Susan Rich

Susan Rich

Susan Rich is the author of three collections of poetry, The Cartographer’s Tongue / Poems of the World (2000) which won the PEN Award for Poetry, Cures Include Travel (2006), and The Alchemist’s Kitchen (2010) which is a finalist for the Foreword Book of the Year prize.

She has received awards The Times Literary Supplement of London, Peace Corps Writers and the Fulbright Foundation. Her appearances include the Cuirt Literary Festival in Galway, Ireland and the University of Sarajevo, Bosnia. Recent poems have been published in Harvard Review, Poetry International, and The Southern Review.

Although born and educated in Massachusetts, Susan now makes her home in Seattle, WA. Please visit her web site:


for Kimberly

Occasionally, we start from scratch.

A new roadway, a country, a woman
who commands us, mirame.

We travel roundabouts as if they might
teach us to negotiate

cloud caravans out of the city,

out of the rhythm of doorframes
accompanied by Lorca

postcards and Nights at the Alhambra tea.


I want to give you
syllables you can eat: tapas

of local tomatoes touched with ephemeral cheese;

oranges and lemon fruit
the size of scabby babies.

For you, I will silence the mourning doves

and offer the tilt-a-swirl of swifts
lifting up and out of the pepper tree.

And although I cannot gloss the language

of porn stars
for you, I’ll purchase flash cards

of post-modern anatomy.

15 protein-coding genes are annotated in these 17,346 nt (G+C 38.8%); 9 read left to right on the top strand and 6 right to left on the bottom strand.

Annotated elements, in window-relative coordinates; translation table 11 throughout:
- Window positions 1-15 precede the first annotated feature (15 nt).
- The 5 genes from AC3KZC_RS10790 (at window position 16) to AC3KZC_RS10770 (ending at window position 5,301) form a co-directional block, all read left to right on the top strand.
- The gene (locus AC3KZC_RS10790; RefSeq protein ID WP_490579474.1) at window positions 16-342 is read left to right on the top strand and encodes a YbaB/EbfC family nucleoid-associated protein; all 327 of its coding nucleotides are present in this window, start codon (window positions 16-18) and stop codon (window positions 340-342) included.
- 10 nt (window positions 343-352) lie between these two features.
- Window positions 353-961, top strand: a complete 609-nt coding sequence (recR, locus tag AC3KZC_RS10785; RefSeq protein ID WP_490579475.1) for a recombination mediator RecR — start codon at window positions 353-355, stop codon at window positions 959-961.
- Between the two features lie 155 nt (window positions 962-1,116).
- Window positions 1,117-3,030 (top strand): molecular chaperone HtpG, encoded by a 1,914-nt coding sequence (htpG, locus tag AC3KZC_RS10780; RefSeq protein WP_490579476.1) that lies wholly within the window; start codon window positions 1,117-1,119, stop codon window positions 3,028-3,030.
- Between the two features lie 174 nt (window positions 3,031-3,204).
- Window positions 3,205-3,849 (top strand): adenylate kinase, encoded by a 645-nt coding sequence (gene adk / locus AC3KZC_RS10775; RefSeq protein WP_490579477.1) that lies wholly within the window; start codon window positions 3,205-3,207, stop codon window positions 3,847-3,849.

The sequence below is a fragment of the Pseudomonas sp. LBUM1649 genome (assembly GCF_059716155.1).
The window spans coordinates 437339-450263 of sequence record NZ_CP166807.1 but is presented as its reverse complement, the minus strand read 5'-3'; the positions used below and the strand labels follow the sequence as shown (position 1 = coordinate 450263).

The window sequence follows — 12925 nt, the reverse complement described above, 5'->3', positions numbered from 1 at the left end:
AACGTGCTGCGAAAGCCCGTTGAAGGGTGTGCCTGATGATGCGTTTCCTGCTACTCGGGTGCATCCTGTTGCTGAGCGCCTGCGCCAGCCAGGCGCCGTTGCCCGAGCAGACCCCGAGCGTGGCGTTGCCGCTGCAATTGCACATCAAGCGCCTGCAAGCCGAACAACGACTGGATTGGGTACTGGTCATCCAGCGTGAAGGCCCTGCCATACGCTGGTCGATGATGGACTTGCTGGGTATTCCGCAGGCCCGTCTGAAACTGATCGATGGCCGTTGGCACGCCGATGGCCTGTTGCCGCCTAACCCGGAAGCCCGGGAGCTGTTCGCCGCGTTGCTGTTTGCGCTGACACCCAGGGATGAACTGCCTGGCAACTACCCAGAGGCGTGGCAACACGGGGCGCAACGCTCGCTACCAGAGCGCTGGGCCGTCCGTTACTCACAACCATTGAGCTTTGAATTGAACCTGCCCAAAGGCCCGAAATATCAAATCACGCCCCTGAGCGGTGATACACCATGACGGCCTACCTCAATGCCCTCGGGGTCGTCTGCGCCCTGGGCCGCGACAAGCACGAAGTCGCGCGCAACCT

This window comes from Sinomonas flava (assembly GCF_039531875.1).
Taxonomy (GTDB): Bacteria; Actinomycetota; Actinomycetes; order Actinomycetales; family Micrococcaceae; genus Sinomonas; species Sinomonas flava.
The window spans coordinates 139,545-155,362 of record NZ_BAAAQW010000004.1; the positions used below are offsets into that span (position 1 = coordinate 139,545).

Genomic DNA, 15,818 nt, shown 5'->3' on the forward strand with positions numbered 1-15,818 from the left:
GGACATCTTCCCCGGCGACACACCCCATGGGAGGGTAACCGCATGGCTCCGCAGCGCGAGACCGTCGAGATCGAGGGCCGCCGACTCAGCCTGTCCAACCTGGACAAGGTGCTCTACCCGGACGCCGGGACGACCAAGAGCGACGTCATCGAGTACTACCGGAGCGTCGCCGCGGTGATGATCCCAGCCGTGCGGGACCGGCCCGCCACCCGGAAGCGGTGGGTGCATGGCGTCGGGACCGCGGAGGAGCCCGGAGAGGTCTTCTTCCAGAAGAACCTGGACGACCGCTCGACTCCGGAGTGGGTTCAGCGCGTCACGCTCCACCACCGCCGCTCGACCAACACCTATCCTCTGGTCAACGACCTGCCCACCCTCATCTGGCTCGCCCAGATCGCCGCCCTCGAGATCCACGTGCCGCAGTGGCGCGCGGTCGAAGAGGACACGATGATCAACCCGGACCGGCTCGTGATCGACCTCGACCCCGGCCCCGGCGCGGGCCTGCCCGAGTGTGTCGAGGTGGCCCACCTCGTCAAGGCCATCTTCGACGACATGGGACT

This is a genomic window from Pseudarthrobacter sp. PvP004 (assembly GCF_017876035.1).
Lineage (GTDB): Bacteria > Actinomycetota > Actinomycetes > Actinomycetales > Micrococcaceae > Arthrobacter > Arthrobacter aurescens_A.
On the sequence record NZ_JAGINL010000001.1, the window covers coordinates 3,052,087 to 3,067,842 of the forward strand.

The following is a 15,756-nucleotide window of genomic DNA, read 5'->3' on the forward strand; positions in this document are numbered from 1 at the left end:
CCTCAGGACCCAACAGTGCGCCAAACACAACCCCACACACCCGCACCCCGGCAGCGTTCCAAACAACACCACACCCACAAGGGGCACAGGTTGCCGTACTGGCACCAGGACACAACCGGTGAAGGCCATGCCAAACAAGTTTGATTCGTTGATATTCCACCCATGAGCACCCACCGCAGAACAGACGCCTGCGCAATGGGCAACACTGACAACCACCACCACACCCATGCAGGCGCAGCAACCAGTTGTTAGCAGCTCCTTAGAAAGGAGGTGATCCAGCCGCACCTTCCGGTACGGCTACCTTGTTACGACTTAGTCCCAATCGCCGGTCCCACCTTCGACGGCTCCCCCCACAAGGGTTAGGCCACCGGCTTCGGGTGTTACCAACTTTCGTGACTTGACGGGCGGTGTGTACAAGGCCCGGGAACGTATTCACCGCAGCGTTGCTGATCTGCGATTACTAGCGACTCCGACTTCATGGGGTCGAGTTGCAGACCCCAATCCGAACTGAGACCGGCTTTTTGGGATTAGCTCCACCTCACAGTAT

The night was cracked

and there were motionless salamanders;
the red signals of the Fiesta

lighting the windshield and the water
spray from your body ~

As you squatted before the A7, before the great tankards of gin,

the world was yours
a quirk of moonlight in the queendom.

first published in Pilgrimage

Picture Postcard from the Valley of Paradise

On the road to the pueblo, I could be thinking
of you, photographing lemon groves:

their branches bright with yellow porpoises

passing over me in miniature.
The Mediterranean languid

in her blue chaise lounge,

fluttering and faithless below.
Tonight, the wind will speak to me

visit along sprawling vistas ~

subjunctive pleading with our lines ~
an if we could have

shudder and shoreline ~ a flamenco

of release. In the morning, before
the mailman and the garden hose:

I wonder, what the rest
of our lives might know.


~ Fundacion Valparaiso, Spain

Mornings, Sebastian arrives to water
the gravel and then, who knows why,

circles the hose round the driveway –
harmonizing, repeats the task again.

After touching the corner balcony,
the pepper tree looks as if

it might know. Perhaps the branches
communicate with the sea –

or don’t, who can say? If Philipp
photo shops in his boxers,

Benjamin composes the National
Symphony, he reveals, nude.

Dinner is included –
a menu of unmistakably

grey food. Mackerel casserole
or mushroom? Who would say

why the Serbian shaves her head
or if the German is really in love?

Perhaps, this is what purgatory is like –
the taste of ash and of flowers,

the long approach to what we meant to say.

first published in Pilgrimage


— Andalucía, Spain

I am smack in the middle of the story:

In the middle of Mojacar
at mid-day
when the air hangs down like a woman’s underwear.

Violent and strong ~

I am in the middle of a life,
mid-point of the year: July
when the radio plays halfway through the tango ~

a middle pancake gone wild.

I don’t want to reverse
or advance.
Praise be to the center of the novel

before the crescendo –

as the characters begin to unwind.
The second teacup in a row of three.
Untethered from the point of departure

or the future’s shore.

Not the fruit’s rind
or its seed, but the
experienced heart’s core.

Poetry in this post: © Susan Rich
Published with the permission of Susan Rich